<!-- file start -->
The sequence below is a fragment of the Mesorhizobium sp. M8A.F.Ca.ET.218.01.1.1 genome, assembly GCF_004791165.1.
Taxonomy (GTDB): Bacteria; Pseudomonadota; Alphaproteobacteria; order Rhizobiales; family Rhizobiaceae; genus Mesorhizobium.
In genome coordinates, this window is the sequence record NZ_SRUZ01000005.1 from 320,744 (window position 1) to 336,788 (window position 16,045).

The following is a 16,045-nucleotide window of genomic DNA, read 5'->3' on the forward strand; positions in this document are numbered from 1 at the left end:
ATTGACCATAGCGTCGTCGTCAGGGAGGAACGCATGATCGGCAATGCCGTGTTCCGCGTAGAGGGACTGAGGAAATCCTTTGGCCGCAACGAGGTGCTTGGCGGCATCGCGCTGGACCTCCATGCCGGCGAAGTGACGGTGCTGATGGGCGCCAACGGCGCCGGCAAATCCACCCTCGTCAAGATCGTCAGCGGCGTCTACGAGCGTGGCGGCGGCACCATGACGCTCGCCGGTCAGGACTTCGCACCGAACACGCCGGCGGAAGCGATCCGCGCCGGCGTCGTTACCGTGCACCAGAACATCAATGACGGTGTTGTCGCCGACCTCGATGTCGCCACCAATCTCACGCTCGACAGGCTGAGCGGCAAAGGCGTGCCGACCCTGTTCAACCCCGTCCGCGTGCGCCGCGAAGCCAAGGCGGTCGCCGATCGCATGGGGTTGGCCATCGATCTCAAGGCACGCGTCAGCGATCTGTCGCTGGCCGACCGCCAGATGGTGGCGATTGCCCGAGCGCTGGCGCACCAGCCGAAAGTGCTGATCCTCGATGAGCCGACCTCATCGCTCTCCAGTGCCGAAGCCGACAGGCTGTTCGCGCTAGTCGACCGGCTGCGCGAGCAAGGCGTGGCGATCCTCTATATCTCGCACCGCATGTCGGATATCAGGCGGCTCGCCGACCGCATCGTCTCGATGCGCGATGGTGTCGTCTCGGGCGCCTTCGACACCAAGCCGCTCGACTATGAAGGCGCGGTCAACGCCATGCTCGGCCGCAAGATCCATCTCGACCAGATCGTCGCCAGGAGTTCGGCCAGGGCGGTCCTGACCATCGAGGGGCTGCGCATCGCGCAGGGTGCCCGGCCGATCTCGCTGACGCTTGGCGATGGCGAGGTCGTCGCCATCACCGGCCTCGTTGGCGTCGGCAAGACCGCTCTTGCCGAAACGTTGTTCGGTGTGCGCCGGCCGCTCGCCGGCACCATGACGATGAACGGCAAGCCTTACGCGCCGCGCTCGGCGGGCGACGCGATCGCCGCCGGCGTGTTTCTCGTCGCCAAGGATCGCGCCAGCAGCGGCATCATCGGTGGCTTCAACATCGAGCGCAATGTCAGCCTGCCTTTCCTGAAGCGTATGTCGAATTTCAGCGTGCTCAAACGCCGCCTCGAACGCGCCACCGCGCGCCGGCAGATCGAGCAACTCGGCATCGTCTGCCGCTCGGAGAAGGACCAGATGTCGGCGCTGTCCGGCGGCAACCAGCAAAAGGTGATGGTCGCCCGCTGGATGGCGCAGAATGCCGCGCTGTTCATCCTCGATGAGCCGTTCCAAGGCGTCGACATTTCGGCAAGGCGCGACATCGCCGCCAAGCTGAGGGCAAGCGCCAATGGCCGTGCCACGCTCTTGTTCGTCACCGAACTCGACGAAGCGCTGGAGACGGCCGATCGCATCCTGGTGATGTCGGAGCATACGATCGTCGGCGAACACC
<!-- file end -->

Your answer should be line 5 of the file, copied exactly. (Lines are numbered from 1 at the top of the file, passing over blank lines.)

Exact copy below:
ATTGACCATAGCGTCGTCGTCAGGGAGGAACGCATGATCGGCAATGCCGTGTTCCGCGTAGAGGGACTGAGGAAATCCTTTGGCCGCAACGAGGTGCTTGGCGGCATCGCGCTGGACCTCCATGCCGGCGAAGTGACGGTGCTGATGGGCGCCAACGGCGCCGGCAAATCCACCCTCGTCAAGATCGTCAGCGGCGTCTACGAGCGTGGCGGCGGCACCATGACGCTCGCCGGTCAGGACTTCGCACCGAACACGCCGGCGGAAGCGATCCGCGCCGGCGTCGTTACCGTGCACCAGAACATCAATGACGGTGTTGTCGCCGACCTCGATGTCGCCACCAATCTCACGCTCGACAGGCTGAGCGGCAAAGGCGTGCCGACCCTGTTCAACCCCGTCCGCGTGCGCCGCGAAGCCAAGGCGGTCGCCGATCGCATGGGGTTGGCCATCGATCTCAAGGCACGCGTCAGCGATCTGTCGCTGGCCGACCGCCAGATGGTGGCGATTGCCCGAGCGCTGGCGCACCAGCCGAAAGTGCTGATCCTCGATGAGCCGACCTCATCGCTCTCCAGTGCCGAAGCCGACAGGCTGTTCGCGCTAGTCGACCGGCTGCGCGAGCAAGGCGTGGCGATCCTCTATATCTCGCACCGCATGTCGGATATCAGGCGGCTCGCCGACCGCATCGTCTCGATGCGCGATGGTGTCGTCTCGGGCGCCTTCGACACCAAGCCGCTCGACTATGAAGGCGCGGTCAACGCCATGCTCGGCCGCAAGATCCATCTCGACCAGATCGTCGCCAGGAGTTCGGCCAGGGCGGTCCTGACCATCGAGGGGCTGCGCATCGCGCAGGGTGCCCGGCCGATCTCGCTGACGCTTGGCGATGGCGAGGTCGTCGCCATCACCGGCCTCGTTGGCGTCGGCAAGACCGCTCTTGCCGAAACGTTGTTCGGTGTGCGCCGGCCGCTCGCCGGCACCATGACGATGAACGGCAAGCCTTACGCGCCGCGCTCGGCGGGCGACGCGATCGCCGCCGGCGTGTTTCTCGTCGCCAAGGATCGCGCCAGCAGCGGCATCATCGGTGGCTTCAACATCGAGCGCAATGTCAGCCTGCCTTTCCTGAAGCGTATGTCGAATTTCAGCGTGCTCAAACGCCGCCTCGAACGCGCCACCGCGCGCCGGCAGATCGAGCAACTCGGCATCGTCTGCCGCTCGGAGAAGGACCAGATGTCGGCGCTGTCCGGCGGCAACCAGCAAAAGGTGATGGTCGCCCGCTGGATGGCGCAGAATGCCGCGCTGTTCATCCTCGATGAGCCGTTCCAAGGCGTCGACATTTCGGCAAGGCGCGACATCGCCGCCAAGCTGAGGGCAAGCGCCAATGGCCGTGCCACGCTCTTGTTCGTCACCGAACTCGACGAAGCGCTGGAGACGGCCGATCGCATCCTGGTGATGTCGGAGCATACGATCGTCGGCGAACACC